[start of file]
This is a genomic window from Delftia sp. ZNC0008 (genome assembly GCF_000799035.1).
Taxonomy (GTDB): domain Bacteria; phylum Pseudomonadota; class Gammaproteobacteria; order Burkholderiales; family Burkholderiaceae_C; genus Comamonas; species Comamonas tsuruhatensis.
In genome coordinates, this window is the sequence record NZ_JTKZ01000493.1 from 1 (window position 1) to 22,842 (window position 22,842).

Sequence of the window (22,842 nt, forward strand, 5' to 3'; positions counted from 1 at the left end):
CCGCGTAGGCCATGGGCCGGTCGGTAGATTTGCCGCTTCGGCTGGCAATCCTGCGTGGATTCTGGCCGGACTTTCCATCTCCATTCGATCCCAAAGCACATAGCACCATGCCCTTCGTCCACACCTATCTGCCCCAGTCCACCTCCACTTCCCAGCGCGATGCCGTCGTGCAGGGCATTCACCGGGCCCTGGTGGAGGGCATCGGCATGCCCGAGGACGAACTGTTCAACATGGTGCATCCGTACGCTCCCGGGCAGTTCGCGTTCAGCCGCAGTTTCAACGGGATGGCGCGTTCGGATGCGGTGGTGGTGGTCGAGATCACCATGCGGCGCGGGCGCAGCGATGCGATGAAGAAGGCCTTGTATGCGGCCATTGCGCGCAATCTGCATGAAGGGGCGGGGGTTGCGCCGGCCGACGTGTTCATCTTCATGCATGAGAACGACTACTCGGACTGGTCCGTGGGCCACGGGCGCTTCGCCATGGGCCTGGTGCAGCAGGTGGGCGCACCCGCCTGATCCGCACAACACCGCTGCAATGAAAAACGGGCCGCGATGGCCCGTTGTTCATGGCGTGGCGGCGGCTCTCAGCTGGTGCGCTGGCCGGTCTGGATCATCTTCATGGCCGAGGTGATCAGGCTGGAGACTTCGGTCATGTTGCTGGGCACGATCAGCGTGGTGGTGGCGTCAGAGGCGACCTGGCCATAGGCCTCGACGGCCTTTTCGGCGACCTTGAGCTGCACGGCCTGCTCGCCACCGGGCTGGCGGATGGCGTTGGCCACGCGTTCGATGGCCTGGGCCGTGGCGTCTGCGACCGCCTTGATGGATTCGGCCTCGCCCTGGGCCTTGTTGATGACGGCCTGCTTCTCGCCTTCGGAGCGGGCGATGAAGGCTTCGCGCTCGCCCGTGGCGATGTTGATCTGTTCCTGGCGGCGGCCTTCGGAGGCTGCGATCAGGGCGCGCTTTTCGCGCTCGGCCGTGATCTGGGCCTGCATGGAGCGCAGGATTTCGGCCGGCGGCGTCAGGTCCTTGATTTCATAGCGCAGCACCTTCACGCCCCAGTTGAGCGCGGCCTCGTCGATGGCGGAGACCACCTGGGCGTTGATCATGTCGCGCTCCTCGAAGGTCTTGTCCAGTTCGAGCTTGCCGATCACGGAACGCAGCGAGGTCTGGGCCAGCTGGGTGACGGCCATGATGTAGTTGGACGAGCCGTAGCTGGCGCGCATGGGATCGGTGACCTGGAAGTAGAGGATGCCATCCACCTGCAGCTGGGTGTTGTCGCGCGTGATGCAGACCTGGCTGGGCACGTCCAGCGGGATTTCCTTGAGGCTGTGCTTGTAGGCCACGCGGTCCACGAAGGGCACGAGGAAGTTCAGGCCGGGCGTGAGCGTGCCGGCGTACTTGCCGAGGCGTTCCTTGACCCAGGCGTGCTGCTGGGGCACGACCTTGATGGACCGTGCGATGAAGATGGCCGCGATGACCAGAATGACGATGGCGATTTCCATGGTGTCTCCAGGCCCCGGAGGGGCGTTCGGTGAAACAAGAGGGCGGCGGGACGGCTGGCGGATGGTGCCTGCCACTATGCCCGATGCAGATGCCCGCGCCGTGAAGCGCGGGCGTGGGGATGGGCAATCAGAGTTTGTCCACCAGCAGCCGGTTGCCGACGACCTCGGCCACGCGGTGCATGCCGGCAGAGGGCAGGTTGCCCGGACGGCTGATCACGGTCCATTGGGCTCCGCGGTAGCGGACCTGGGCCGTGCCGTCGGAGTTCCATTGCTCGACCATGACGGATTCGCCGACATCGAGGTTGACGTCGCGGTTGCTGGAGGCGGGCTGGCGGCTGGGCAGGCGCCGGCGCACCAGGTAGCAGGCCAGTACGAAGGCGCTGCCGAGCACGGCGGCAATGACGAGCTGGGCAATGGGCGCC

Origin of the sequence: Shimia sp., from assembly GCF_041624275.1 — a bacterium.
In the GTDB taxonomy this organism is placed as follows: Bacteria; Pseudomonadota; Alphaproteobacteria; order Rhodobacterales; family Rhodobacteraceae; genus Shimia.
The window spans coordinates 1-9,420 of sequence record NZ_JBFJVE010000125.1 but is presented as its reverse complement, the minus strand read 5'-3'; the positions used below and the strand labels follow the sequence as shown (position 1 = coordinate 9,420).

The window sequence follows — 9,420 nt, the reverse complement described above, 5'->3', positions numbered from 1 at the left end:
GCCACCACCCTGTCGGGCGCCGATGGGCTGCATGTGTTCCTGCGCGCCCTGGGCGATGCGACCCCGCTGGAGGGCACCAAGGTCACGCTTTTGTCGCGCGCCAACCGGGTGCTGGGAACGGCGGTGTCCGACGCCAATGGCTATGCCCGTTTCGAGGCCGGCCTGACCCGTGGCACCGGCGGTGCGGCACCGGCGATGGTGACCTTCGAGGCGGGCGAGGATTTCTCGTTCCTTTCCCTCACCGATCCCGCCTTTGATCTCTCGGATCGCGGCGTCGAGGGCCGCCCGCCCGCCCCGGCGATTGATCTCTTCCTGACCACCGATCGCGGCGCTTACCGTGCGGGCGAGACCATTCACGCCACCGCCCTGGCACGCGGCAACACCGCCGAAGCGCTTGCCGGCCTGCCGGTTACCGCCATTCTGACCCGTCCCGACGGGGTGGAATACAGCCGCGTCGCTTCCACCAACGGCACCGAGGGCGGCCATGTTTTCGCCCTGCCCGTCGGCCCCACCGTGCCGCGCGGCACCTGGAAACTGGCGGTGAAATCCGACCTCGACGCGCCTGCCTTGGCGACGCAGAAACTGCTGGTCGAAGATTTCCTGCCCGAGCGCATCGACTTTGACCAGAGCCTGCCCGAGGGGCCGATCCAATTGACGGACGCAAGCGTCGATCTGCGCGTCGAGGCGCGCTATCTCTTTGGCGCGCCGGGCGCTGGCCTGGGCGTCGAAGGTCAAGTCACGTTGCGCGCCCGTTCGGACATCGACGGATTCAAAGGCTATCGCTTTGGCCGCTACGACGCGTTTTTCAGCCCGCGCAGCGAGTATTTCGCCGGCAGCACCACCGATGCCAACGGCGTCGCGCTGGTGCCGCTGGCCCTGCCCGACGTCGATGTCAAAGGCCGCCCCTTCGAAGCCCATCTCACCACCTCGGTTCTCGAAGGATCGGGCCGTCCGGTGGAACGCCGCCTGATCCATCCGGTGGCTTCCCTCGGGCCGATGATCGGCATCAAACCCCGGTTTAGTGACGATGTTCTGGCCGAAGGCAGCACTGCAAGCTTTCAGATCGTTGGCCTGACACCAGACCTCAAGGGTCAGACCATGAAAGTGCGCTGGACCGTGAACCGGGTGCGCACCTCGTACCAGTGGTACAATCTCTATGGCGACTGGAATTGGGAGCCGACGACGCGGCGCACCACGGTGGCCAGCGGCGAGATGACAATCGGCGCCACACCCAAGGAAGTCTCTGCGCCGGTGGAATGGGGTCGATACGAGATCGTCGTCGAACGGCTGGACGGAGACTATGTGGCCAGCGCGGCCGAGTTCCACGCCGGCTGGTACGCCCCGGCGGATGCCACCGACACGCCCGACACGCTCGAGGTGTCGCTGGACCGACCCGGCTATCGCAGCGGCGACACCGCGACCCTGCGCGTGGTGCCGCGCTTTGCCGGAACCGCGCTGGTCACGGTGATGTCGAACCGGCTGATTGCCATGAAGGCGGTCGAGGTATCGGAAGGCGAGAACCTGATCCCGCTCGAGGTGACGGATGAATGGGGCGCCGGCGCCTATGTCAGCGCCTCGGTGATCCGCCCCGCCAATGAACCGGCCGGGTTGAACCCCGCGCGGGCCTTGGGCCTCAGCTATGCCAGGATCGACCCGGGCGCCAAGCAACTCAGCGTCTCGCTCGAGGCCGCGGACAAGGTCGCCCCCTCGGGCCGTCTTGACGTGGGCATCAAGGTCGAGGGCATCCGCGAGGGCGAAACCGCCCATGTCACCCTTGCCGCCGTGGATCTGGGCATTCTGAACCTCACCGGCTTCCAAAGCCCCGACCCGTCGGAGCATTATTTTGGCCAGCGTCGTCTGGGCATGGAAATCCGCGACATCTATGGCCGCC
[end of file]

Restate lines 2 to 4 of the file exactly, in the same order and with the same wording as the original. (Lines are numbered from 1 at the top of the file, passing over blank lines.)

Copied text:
Taxonomy (GTDB): domain Bacteria; phylum Pseudomonadota; class Gammaproteobacteria; order Burkholderiales; family Burkholderiaceae_C; genus Comamonas; species Comamonas tsuruhatensis.
In genome coordinates, this window is the sequence record NZ_JTKZ01000493.1 from 1 (window position 1) to 22,842 (window position 22,842).

Sequence of the window (22,842 nt, forward strand, 5' to 3'; positions counted from 1 at the left end):